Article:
The following story was published in the Revolution’s “Match Day” program for the April 14 game against D.C. United
FOXBOROUGH, Mass. – The casual soccer fan could watch an entire match without ever noticing Clyde Simms.
Simms isn’t flashy. He doesn’t score goals and he rarely dishes out assists. You’re unlikely to hear his name announced over Gillette Stadium’s public address system anytime after pregame introductions. Simms has only appeared on the score sheet 10 times – three goals and seven assists – in 187 appearances during his eight-year MLS career.
But that doesn’t mean Simms doesn’t do his job; far from it. Simms is a defensive midfielder primarily tasked with breaking up the opponent’s attack and getting the ball moving in the other direction by finding his teammates with simple, direct passes. Possession flows through Simms as he serves as both a link between the defenders and midfielders and as an outlet for teammates simply looking to keep the ball moving.
Since the start of the 2012 season, Simms has been showcasing his immense talents – whether you’ve noticed or not – with the New England Revolution, which claimed his rights in December’s MLS Re-Entry Process and signed the former D.C. United stalwart less than two weeks later.
“I’ve always been a player just to play pretty simple; one and two touch,” said Simms. “With so many talented midfielders around me, I kind of let them be themselves and try to be the playmakers. I try to clean things up defensively and get them the ball in good positions as quickly as possible.”
New England’s crowded midfield features a bevy of dynamic, talented attackers, including Benny Feilhaber, Ryan Guy, Lee Nguyen and Kelyn Rowe. The breathtaking plays that they make – the ones which end up on the highlight reels – are often the product of Simms’ tireless efforts.
But it’s Simms’ usual central midfield partner, Shalrie Joseph, who most appreciates all the 29-year-old does for the Revolution. Joseph played a similar defensive midfield role earlier in his career, but now New England’s captain operates more as a box-to-box midfielder and his attacking forays are largely made possible by the presence of Simms.
“I tip my hat to him, first of all, because I’ve known him throughout the league and I’ve played against him,” said Joseph. “I always knew how good of a player he is, and now playing alongside him I definitely appreciate him more.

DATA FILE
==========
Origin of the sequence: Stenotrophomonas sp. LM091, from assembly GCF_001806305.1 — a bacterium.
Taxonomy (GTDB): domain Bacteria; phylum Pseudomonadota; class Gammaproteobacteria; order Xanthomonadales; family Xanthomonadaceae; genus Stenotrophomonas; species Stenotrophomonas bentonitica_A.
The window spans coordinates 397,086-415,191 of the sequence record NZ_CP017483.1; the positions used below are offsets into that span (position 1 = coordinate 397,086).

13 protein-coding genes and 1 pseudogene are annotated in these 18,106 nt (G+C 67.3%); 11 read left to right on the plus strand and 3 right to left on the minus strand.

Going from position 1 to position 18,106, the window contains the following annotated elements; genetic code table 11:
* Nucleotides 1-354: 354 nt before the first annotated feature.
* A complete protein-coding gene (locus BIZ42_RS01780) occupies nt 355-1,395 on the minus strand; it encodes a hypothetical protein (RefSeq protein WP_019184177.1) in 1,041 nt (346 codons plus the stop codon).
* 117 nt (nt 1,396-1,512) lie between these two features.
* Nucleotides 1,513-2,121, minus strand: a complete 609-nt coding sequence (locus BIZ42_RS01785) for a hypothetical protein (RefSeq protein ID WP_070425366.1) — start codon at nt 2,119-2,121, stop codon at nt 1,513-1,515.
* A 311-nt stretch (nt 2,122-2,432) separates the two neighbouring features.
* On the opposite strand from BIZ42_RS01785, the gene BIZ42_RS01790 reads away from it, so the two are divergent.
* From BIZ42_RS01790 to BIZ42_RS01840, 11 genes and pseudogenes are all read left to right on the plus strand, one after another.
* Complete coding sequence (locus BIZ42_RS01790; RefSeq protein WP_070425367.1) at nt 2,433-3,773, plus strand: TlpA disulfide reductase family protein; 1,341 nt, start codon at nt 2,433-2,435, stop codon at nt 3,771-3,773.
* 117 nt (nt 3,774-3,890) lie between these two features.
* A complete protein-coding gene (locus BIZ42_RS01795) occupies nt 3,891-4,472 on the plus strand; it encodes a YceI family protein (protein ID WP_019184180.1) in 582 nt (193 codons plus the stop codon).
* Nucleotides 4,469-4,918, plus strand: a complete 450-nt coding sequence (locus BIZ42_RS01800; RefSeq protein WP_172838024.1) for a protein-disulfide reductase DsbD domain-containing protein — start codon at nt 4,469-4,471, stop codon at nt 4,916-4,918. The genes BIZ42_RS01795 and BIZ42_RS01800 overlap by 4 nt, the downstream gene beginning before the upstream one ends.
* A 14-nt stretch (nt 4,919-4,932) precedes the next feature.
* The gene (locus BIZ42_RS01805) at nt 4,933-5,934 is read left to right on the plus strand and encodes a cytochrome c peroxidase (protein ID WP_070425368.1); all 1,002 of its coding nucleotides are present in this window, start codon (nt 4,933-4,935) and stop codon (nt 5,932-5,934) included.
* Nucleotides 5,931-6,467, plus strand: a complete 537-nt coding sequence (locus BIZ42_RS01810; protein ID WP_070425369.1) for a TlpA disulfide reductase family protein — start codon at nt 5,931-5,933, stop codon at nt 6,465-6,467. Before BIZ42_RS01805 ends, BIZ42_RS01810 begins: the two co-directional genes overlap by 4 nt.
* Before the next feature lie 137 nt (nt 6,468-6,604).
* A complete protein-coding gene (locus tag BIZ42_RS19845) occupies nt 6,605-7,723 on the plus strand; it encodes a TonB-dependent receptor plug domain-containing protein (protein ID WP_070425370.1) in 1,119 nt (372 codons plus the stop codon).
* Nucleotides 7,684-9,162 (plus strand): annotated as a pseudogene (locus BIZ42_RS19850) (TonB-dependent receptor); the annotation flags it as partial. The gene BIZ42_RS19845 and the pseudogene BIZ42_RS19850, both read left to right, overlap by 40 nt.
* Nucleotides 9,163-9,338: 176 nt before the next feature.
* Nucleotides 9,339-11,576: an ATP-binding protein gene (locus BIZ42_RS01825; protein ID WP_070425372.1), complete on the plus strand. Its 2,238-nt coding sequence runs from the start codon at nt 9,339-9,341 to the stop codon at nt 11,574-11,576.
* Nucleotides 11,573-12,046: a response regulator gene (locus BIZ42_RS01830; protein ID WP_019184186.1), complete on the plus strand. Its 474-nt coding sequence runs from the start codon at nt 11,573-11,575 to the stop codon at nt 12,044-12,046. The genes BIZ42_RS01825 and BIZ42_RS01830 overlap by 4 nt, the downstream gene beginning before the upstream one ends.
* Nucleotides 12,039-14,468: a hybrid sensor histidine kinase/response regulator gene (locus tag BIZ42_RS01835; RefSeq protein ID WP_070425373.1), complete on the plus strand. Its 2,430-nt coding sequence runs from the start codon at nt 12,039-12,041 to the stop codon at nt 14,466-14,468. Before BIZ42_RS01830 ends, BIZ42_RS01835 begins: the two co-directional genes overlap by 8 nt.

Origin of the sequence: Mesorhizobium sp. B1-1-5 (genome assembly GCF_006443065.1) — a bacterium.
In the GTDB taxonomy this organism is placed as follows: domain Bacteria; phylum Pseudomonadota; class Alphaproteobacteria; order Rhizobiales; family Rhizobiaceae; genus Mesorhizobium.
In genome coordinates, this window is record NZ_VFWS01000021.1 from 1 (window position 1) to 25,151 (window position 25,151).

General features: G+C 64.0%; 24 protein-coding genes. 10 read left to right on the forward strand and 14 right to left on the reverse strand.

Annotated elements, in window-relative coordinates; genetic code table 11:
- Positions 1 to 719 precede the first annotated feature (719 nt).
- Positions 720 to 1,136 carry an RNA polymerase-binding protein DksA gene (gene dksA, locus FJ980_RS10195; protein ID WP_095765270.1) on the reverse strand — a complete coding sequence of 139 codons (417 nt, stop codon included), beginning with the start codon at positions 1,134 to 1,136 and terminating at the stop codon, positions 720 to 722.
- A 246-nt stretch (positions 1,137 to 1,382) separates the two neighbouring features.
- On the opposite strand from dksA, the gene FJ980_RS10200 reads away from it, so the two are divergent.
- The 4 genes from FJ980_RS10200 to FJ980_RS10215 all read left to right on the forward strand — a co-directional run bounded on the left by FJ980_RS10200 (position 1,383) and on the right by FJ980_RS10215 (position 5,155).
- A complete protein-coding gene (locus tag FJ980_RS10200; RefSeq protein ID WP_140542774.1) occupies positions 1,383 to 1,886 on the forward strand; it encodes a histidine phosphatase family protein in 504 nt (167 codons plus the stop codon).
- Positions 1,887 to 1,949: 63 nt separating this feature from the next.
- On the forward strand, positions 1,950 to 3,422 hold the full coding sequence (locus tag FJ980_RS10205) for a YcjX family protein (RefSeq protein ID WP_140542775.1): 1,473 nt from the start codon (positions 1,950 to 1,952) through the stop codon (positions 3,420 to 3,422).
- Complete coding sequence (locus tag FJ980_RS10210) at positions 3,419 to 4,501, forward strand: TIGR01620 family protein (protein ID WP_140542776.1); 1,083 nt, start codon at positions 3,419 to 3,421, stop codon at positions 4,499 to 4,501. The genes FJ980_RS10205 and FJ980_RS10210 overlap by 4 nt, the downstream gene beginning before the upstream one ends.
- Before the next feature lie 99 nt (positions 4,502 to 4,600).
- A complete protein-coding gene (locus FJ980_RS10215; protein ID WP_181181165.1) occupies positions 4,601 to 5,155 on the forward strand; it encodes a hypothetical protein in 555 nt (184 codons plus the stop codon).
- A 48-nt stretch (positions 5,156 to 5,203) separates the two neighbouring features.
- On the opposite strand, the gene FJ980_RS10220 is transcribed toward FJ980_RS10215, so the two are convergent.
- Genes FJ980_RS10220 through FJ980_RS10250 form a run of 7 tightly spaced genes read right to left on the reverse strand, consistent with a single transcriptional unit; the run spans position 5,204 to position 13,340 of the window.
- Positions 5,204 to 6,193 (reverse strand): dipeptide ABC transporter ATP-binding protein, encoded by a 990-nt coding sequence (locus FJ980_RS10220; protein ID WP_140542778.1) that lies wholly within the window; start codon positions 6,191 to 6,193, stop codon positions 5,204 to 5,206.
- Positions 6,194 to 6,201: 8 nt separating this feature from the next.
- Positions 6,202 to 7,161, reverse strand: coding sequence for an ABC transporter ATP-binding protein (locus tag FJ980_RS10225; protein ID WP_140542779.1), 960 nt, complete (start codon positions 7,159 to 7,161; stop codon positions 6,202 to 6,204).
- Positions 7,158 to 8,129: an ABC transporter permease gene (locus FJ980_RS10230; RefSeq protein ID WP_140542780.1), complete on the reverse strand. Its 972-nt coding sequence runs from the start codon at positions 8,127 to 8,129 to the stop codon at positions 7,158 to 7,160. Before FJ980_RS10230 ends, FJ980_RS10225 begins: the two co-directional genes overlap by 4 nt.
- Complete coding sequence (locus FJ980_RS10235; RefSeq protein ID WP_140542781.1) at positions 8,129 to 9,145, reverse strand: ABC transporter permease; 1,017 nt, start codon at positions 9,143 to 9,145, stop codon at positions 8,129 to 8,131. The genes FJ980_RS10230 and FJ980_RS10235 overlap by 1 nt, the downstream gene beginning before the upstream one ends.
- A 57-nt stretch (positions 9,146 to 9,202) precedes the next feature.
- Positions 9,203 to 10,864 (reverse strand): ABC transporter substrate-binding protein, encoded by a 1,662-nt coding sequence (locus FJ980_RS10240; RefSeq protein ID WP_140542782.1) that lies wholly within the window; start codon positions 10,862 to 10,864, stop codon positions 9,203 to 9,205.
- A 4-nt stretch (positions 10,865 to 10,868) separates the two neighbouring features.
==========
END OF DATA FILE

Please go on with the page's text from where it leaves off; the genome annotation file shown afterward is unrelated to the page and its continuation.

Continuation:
“He does work that you don’t really get rewarded for and you don’t see in the paper,” Joseph continued. “What he brings to the team is consistent passing and consistent possession. It allows us to keep the ball, especially in the attacking third. He cleans up well. He sits in front of the back four and does everything you could ask of a defensive midfielder … He’s the unsung hero right now on this team.”
The role of the unsung hero is nothing new to Simms, who’s gained a reputation amongst his peers as a quiet leader and one of the steadiest performers in MLS. But Simms has never been an MLS All-Star and he’s only received one cap with the U.S. National Team back in 2005.
“I’m used to it now,” Simms said of flying under the radar. “Everyone wants a bit of glory and [defensive midfield] is a position that people don’t recognize. The average soccer fan doesn’t recognize (what I do) and I’m okay with that because my teammates definitely recognize it. The coaches do, as well.”
Revs head coach Jay Heaps does more than recognize what Simms does for his team; he lauds it.
“Every game he puts in an enormous amount of work, but he also helps the play go,” said Heaps. “He’s continually moving the ball. The way I like to say it, he has a subtle presence on the game. But when you go back and watch the film, you realize how much he’s really done and how much he’s impacted the game.”
If there’s one team in the league which can fully appreciate the impact Simms has on a club – both on the field and in the locker room – it’s the Revolution’s opponent for today’s match, D.C. United. Simms made 182 appearances for the Black-and-Red between 2005-11 and helped United win back-to-back Supporters’ Shields in 2006 and 2007, plus the 2008 U.S. Open Cup. Upon his departure, he’d made the fifth-most appearances in club history.
Simms spent seven years in the Nation’s Capital playing for one of the Revolution’s biggest rivals, but on Saturday afternoon he’ll take the field donning New England’s red, white and blue to face off against his former teammates for the first time. While Simms admits D.C. will always hold a place in his heart, he’s ready to start a new chapter in New England.
“I think it’ll be fun,” Simms said of facing his former side. “It was definitely tough leaving D.C. after seven years. That’s all I’ve known in this league and it was a tough transition at first. I’m excited to be able to play against them and also excited to be able to prove myself on another team and have some success here in New England.”